When Holy Names Academy in Seattle began preparing for remote learning, the goal was to ensure that faculty and students at the all-girls private high school were ready for any situation that might arise.
The school had a bit of a head start. As far back as 15 years ago, it was planning for the possibility of teaching from afar using SharePoint, a tool that can help educational institutions organize and share information. Since then, technology has evolved and now additional tools, such as the digital note-taking app OneNote and the collaboration and communication hub Microsoft Teams, support teaching and learning at Holy Names.
“I don’t think anybody ever thought it would happen,” said Darren Brinner, the school’s Director of IT. “Fortunately, Teams fit everything we thought we needed.” The school increased its training for teachers on the use of Teams in February, just in case the campus had to close.
While teachers and administrators supported using programs like OneNote and, more recently, Teams, it was the students’ enthusiasm for the tools that drove change and helped foster student-centered learning.
“I think that our faculty bought into OneNote pretty quickly and part of that was student-driven. As teachers started to use OneNote more, the kids were like, ‘This is so intuitive. This is so awesome,’” said Sean Harris-Campf, chair of the school’s technology committee and a social studies teacher.
Importantly, the quality of core instruction has remained high during remote learning at Holy Names. “It’s not filler. They’re still getting an education. Our teachers are putting in the work and the effort to provide that,” Darren said.
And while the shift to remote instruction has created more physical distance between faculty and students, the school community has even been using technology to retain a sense of closeness. With Teams, Sean says he can set up small groups and devote attention to them, just as he would under typical circumstances. “We’re having these small-group discussions where I can give them a topic, and they can each go into a meeting and have six concurrent video meetings going on,” he said. “I can jump into each of them for a couple of minutes and listen.”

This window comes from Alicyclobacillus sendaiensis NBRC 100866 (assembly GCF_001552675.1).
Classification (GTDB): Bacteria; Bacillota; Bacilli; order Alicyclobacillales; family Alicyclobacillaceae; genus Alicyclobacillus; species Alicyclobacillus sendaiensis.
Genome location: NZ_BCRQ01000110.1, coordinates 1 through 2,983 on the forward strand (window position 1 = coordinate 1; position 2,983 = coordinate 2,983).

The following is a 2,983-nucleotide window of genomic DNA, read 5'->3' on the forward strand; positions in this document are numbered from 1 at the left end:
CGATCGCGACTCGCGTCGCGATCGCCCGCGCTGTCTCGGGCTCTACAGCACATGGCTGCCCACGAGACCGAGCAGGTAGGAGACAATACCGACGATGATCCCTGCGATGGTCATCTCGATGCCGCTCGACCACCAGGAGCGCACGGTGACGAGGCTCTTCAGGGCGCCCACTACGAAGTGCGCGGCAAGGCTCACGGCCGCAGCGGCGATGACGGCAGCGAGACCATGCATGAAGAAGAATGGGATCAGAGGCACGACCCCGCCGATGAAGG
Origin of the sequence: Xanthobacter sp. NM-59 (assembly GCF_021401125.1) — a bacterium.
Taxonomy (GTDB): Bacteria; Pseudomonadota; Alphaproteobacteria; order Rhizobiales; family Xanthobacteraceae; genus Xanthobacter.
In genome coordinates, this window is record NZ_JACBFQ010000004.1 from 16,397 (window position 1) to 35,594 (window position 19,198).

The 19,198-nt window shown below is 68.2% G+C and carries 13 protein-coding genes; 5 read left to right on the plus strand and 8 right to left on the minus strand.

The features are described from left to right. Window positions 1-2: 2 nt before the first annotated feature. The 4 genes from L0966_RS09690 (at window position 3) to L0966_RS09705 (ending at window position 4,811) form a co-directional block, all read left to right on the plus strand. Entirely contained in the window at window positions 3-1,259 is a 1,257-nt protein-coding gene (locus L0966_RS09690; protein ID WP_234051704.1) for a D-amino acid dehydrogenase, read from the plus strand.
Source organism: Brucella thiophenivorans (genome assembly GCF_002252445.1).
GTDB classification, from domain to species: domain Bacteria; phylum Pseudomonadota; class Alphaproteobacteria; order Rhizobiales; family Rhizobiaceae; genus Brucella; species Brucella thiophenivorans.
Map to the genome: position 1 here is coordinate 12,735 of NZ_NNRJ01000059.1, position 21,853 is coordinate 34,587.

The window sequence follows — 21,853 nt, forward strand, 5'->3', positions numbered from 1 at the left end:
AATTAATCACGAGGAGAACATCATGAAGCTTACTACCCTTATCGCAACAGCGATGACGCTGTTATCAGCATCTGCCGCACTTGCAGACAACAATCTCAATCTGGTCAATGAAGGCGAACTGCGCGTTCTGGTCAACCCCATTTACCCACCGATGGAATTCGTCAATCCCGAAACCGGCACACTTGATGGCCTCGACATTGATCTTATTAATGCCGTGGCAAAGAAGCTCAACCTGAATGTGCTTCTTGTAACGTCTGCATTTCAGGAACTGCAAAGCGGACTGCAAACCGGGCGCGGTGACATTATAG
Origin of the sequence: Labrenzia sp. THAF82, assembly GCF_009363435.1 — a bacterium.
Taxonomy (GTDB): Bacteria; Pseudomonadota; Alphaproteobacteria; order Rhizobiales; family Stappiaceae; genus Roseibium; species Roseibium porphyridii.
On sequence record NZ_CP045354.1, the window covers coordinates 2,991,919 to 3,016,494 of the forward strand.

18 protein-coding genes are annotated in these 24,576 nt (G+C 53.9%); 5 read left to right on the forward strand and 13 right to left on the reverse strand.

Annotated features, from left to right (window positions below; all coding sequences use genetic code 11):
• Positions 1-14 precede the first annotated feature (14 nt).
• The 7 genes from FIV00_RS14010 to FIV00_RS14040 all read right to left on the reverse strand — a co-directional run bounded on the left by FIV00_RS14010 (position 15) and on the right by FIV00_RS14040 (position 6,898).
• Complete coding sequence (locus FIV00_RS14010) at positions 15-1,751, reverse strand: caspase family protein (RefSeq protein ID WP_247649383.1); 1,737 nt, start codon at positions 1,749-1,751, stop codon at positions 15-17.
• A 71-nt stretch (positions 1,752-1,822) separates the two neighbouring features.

He says students have been engaging in deep conversations, and remote learning is empowering student voices in new ways. “Students that are pretty quiet, that tend not to talk in large group discussions, had fantastic things to say in the text-based conversation because they had a lot more space to think and process,” Sean said, referring to the Teams chat feature that allows users to communicate through text-based conversations in real time. “That’s one of the things that I see as potentially changing the way we think about where students are. Maybe it’s not a one-size-fits-all solution.”
There are other ways in which technology helped foster social connections between students, says Marianne McGah, theology department chair at the school. She noted class attendance was even stronger throughout remote learning. “Some of it’s the convenience and some of it’s that the rest of their world is falling apart. Seeing their friends and teachers is some stability when the world is crazy,” Marianne said.
For the annual senior retreat, the school community created a PowerPoint presentation to make each student feel appreciated and connected to her peers—even though the event was held virtually. Students submitted kind words to describe each of their classmates, and these were included in the presentation along with each student’s freshman and senior pictures. Similar uses of technology animated digital versions of Class Day, an annual salute to the senior class, as well as a virtual Class of 2020 graduation—complete with a joyous video montage of seniors performing the traditional graduation cap toss on their front porches or in their backyards.
Darren said that the virtual celebrations reflected the character of the school. “It’s the spirit of community,” he said. “It is what this place is built on.”
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